One of the most popular is Alipay from Chinese tech giant Ant Group. It has over a billion users and handled $16 Trillion Dollars in payments in 2019. Rather than using bank cards to make payments, Alipay customers carry out transactions by loading money into digital wallets. They can then do anything from buying lunch to investing in stocks and shares – all without leaving the app.
And rather than paying expensive international transaction fees to their bank, Alipay users can also use the app overseas. We are already seeing this even in America, Walgreens in the States accept Alipay. This, sort of, new digital payments ecosystem sort of completely disregards nation states and national borders.
It’s not just Alipay, Facebook is developing its own digital currency and Amazon is also working on financial services. Some worry this could concentrate too much power in the hands of a few tech companies.
But, for central bankers, the problem is even more acute. They fear these developments could cut the cord between the central bank and the economy altogether.
The super apps in China, they started off just doing payments and now they do provision of loans, they do provision of investment services, and they provide insurance. They do all the things that banks do.
Central bankers feel as though their, sort of, ability to oversee and conduct monetary policy and oversight is fundamentally slipping away.
So some central banks have taken radical action by creating their own digital currencies to rival the tech giants payment systems in the hope this will secure their grasp on the economy.
Central bankers level of discomfort is potentially prompting them to act in changing this economy system, the monetary system that has underpinned modern economies for 250 years.
China is one of the largest economies leading the way by trialing a digital yuan. You might have heard of Bitcoin or rather digital money that is supposed to disrupt finance. But digital currencies issued by governments in this way might be even more radical.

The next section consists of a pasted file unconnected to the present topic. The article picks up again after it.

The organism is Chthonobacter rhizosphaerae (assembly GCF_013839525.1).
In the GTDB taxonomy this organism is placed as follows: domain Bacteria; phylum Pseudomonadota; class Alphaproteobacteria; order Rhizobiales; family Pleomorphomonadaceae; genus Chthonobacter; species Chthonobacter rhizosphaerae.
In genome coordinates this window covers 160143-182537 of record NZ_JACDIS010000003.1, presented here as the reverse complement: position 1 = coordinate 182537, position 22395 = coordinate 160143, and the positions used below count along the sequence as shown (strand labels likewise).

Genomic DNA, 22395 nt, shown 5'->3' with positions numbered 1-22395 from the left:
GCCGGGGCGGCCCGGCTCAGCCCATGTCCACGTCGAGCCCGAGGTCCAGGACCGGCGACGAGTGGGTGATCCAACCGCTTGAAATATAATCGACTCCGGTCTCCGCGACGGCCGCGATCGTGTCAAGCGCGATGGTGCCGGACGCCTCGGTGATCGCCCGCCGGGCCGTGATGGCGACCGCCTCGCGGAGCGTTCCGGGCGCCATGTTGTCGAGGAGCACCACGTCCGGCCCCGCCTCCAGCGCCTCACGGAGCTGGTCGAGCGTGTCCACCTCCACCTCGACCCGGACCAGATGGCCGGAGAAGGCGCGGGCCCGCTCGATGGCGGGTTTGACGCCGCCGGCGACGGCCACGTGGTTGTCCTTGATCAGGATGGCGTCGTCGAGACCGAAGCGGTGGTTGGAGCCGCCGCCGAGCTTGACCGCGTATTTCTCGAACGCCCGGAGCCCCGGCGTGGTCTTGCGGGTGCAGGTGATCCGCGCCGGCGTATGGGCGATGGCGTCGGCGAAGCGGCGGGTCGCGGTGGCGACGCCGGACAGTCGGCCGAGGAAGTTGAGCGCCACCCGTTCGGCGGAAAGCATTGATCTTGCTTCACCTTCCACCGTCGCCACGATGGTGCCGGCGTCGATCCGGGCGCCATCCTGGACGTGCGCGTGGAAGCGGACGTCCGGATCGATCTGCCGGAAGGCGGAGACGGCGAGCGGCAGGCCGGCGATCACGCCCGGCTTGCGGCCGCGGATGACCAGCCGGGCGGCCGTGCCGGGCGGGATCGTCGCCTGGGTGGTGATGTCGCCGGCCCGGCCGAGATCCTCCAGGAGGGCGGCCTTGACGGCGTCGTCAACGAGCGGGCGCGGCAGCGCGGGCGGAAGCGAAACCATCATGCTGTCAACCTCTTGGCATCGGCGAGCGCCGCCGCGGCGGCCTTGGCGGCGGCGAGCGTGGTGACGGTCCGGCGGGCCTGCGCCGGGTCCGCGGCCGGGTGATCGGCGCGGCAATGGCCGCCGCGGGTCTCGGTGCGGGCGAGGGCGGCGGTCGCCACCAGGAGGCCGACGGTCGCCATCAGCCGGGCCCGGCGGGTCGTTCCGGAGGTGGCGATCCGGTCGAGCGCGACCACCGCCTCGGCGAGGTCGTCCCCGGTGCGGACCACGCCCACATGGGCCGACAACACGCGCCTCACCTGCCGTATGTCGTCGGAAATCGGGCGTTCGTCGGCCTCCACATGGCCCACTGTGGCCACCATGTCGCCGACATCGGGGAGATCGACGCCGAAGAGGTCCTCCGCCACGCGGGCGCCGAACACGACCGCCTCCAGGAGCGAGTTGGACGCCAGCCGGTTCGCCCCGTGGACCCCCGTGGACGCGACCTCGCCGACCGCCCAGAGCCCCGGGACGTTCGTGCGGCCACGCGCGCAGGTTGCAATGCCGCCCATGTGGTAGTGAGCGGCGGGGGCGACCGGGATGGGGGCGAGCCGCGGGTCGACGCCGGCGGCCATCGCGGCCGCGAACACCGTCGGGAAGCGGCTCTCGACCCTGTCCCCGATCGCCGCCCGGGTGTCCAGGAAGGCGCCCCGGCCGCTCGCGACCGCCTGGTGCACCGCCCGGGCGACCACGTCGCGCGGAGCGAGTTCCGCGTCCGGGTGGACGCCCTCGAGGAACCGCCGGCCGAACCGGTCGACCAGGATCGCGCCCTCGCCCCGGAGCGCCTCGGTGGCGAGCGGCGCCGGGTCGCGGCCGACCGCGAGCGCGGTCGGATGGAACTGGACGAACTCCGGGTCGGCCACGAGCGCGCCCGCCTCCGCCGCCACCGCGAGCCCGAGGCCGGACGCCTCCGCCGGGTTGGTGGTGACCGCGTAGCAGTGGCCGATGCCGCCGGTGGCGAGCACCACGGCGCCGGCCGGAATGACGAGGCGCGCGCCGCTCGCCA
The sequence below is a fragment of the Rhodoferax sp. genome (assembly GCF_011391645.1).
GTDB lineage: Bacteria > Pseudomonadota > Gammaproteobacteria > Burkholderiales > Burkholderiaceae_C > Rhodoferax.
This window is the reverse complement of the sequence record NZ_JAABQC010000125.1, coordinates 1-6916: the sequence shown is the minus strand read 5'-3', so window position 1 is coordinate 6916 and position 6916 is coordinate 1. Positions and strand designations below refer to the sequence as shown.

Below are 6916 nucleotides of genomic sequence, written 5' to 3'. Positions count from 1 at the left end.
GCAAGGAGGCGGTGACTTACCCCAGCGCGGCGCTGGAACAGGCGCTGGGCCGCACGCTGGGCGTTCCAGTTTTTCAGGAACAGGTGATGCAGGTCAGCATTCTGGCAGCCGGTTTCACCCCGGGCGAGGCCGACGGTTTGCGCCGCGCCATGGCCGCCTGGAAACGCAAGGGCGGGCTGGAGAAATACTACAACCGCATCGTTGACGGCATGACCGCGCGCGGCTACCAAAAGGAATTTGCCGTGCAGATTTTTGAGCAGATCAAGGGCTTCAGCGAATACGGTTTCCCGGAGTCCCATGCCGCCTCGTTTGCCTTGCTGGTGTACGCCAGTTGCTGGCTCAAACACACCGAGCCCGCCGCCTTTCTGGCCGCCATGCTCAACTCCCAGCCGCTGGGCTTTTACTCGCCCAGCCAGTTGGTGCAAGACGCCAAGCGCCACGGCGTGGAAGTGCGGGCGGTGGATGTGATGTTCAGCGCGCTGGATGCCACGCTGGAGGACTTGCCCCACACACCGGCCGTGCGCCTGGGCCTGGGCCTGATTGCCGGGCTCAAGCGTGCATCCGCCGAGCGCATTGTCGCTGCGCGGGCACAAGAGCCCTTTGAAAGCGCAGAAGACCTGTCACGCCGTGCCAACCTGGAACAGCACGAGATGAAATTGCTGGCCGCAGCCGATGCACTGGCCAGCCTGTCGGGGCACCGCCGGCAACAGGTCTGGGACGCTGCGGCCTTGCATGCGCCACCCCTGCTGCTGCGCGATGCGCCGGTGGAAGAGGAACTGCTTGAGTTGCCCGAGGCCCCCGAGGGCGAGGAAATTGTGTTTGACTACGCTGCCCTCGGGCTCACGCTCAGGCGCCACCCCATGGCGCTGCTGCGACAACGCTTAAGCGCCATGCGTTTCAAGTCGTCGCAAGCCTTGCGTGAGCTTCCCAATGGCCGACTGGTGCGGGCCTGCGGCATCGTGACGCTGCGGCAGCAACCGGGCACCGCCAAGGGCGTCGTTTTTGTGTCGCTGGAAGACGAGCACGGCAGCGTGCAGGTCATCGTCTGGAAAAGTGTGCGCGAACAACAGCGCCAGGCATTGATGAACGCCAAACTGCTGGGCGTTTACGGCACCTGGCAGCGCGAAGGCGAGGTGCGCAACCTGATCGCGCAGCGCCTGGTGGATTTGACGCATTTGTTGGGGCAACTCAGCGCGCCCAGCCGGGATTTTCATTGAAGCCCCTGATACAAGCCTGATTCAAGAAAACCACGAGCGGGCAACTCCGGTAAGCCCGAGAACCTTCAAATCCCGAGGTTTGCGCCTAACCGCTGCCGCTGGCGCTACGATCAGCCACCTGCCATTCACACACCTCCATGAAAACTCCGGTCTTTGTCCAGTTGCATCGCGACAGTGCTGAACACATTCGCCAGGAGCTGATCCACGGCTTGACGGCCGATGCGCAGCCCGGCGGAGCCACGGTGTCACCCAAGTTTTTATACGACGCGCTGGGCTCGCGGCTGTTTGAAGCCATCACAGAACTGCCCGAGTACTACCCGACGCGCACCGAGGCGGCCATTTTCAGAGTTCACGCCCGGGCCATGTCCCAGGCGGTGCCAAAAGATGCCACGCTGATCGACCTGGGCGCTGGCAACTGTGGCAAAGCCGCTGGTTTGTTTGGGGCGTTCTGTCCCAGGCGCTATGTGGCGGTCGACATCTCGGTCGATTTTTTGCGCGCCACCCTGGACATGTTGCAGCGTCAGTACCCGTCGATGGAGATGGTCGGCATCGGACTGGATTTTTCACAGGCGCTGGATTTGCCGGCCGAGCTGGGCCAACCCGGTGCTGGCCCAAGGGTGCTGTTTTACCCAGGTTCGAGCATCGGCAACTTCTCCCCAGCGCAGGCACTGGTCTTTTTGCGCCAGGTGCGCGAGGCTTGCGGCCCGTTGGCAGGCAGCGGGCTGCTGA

Here’s how it works.
Most central-bank money is held by commercial banks as reserves against customer deposits. You can only access a small amount of this government made money via physical notes and coins as this physical cash is issued by the central bank. In the U.K., bank notes are even signed by the Chief Cashier of the Bank of England.
A central bank digital currency – or CBDC – is a bit like digital cash as it gives the consumer a direct relationship with the central bank. So in theory, instead of keeping your money in a commercial bank, you can hold all your money in the Federal Reserve or the Bank of England. CBDCs are only being used or trialed in a handful of countries worldwide, but they are growing fast. 80% of central banks are considering issuing them in the future.
The Bank for International Settlements which is a club of central bankers, says that within three years, a fifth of the world will live in countries that have this central-bank digital money.
This could change everything, if everyone put their money into a CBDC, then fractional reserve banks could potentially be out of a job. This could effect economic growth as they could not rely on consumer deposits to finance their loans.
And this would be particularly pronounced in the developing world where most lending still comes from banks. But that’s just the beginning.
There are also concerns about potentially cyber-warfare. Because if you can take down the servers that support the central bank digital-wallet system, then you could shut down an entire economy.
Digital currencies could also increase the potential for state intervention in everyday transactions. It becomes much easier for governments to completely block your ability to pay for something. It’s very easy to imagine perhaps you could program money in China so that it can’t be used to pay for books or newspaper from foreign sellers.
Supporters of CBDCs claim they could lead to a world where more people have access to financial services and its cheaper and easier to move money across borders. But innovations like this, could also disrupt the financial equilibrium and give governments far greater control over their citizens money and lives.
Although it’s possible for the first time in modern history to imagine a world without banks, you might just find that you would miss them if they were gone.